The global financial crisis: Where we go from here
|Aug 20, 2007|
One asset class that is undergoing the fire sale is commodities. And this, along with various Asian markets, will rebound sharply once value has been created. Subscribers know when we feel - yes, feel, not think! - that this will occur. It is tough to put a time frame on panicky emotions, back to Prof. Kindleberger's marvelous anatomy of a crash.
China has not stopped growing because of sub-prime, CDO, SIV or ABCP strudels in Texas and Frankfurt, Germany. Nor have her Olympics been canceled. Nor has her 17th Party Congress. Nor has growth in India been stopped because of America's Countrywide Financial Corpse. The Economic Time™ in Korea will not worsen because of US and European financial convulsions, either!
This implies that the commodity sell-off is more about fire sales than about growth concerns. All of which implies that this asset class will do particularly well in the rebound.
China: Sub-Prime and Slippery Pork: Which way will they drive the market? Various China H-share banks are estimated to have incurred losses of RMB4.9bn from their exposure to America's sub-prime mess.
Even though markets in China seem impervious to such news, we are not. As Abe Lincoln put it, "You can fool some of the people some of the time, but you cannot fool all the people all of the time."
Do you know why China's A-share market and thus banks are just as much at risk domestically as are the US and European markets engulfed by the sub-prime quagmire? There are two scary, bottomless reasons....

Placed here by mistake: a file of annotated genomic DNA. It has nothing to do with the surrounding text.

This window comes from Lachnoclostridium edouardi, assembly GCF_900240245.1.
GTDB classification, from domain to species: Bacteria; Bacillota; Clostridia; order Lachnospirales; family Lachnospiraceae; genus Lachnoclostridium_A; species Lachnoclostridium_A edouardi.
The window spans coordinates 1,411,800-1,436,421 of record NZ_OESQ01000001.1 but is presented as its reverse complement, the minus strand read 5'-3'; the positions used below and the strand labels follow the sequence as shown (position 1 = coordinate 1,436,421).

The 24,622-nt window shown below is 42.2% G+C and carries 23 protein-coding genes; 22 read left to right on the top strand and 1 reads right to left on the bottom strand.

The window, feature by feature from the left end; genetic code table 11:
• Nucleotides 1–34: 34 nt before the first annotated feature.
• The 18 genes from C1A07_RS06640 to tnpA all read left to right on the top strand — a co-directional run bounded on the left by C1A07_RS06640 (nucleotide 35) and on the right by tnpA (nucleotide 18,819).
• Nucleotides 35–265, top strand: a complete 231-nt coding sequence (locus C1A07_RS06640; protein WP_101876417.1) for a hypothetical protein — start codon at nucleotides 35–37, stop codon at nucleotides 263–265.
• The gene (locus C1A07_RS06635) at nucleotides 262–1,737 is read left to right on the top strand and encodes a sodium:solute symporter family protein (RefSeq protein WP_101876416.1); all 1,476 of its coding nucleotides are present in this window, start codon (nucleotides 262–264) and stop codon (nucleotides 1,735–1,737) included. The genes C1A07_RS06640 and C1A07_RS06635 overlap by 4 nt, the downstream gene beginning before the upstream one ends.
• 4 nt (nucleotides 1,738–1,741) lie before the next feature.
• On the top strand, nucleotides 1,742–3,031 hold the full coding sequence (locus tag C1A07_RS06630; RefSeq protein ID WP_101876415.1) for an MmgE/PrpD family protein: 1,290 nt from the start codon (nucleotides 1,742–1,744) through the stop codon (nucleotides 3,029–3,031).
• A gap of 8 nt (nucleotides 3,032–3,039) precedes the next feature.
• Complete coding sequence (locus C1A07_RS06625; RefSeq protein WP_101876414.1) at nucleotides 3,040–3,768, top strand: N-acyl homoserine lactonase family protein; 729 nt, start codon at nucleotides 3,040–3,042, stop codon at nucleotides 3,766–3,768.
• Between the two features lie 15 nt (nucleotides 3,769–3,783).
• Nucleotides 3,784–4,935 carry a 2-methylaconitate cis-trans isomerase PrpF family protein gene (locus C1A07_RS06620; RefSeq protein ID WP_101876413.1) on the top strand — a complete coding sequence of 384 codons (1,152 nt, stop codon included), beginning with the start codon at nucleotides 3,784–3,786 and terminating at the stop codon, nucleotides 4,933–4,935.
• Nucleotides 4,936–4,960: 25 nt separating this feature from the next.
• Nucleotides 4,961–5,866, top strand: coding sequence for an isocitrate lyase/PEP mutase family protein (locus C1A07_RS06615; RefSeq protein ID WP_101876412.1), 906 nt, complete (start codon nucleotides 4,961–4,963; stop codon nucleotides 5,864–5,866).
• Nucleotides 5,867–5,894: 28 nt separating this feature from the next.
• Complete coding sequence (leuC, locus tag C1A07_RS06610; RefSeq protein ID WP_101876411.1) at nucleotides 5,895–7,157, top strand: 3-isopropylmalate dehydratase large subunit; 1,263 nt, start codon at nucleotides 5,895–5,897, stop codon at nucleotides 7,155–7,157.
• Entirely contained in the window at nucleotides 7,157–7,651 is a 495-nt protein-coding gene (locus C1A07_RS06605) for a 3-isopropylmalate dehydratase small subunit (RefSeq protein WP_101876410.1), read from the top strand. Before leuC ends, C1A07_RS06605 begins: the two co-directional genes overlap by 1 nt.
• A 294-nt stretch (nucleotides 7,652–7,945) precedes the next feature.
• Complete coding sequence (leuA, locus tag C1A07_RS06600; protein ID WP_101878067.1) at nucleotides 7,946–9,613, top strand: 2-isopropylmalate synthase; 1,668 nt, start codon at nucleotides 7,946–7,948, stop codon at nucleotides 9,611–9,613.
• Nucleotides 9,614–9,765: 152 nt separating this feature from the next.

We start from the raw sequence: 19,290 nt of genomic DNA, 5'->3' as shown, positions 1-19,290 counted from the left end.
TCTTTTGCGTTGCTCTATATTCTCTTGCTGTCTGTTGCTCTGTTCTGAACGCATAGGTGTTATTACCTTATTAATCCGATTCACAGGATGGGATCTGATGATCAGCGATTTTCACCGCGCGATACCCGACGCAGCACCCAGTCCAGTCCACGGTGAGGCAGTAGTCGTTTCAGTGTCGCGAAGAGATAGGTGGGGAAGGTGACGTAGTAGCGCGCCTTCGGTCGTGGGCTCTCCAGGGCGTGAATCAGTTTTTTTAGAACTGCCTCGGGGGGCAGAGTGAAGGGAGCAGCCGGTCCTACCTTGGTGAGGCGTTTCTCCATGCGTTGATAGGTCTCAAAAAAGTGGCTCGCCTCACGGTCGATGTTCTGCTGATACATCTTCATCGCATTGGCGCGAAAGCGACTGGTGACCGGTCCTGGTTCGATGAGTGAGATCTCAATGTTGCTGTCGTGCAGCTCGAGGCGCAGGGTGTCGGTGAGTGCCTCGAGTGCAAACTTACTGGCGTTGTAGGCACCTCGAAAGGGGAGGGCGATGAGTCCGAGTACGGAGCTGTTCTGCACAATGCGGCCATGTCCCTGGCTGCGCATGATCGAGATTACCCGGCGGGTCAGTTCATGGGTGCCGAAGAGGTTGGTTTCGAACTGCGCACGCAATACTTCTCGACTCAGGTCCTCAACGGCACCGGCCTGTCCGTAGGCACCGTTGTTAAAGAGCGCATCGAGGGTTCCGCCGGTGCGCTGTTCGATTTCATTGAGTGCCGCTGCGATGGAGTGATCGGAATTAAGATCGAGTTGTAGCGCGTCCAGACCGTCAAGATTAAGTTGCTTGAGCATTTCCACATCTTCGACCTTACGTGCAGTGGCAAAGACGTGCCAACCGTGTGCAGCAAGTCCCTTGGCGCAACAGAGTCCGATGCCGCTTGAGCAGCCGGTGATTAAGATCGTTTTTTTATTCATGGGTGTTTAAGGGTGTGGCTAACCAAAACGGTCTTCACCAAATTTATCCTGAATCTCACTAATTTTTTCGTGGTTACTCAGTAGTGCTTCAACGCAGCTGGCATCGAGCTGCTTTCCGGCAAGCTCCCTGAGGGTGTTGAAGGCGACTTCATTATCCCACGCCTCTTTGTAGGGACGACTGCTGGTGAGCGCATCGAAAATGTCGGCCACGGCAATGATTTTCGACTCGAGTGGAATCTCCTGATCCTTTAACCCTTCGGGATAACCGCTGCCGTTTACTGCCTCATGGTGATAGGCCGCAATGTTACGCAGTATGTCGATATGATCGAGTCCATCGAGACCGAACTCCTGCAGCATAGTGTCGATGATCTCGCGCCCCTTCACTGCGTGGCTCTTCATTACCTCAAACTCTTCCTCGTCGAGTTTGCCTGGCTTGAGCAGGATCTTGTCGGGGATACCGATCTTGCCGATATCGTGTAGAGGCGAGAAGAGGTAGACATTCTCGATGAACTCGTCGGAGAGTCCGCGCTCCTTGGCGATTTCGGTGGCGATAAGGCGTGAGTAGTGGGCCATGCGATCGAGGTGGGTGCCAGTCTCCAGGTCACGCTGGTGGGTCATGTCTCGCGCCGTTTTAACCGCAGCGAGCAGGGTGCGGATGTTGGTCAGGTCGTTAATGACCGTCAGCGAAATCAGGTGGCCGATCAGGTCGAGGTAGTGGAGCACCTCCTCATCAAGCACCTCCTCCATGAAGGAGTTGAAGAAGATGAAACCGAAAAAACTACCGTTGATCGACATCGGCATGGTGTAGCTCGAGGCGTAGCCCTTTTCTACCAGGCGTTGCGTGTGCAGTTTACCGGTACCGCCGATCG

Global Market Convulsions Resulting in a Countrywide Financial Corpse & Currency Undulations
1. The Global sell-off reflects America’s worsening Economic Time:
In mid July investors finally accepted that The Economic Clock™ for America is worsening.
This Will last until at least November
Asset management problems have morphed into a liability management issue
Will keep infecting Asia as funds have to sell Asian assets to cover redemptions
2. End of the world?
The selloff lays to rest the nonsense that Asia etc. has de-coupled from America. If anything, economies are now even more locked at the hip: witness the (tiny) exposure of China’s banks to America’s sub-prime loans and thus to its “Countrywide Financial Corpse.”
Besides, America’s stock market cap of US$16 trillion still dwarfs that of Europe’s and Japan’s combined, and is 8 times larger than China’s! In addition, much of the liability management problem stems from rather greedy German banks
But non-US markets gradually are creating choice for the investor
Thus, our guess is that once things settle, people will recognize that The Economic Time™ in America is going from bad to worse, while that in China/Hong Kong/Korea and India remains very good.
3. Currency convulsions
The idea of borrowing cheaply and investing in higher yielding assets has gone up in smoke – as it always does.
Thus, people who borrowed yen have to repay their yen debts – by buying yen. So I could see it reaching 105/dollar by end November.
Meanwhile, with US interest rates higher than the euro’s, expect the dollar to strengthen against the euro.
Thus: go long the yen and short the euro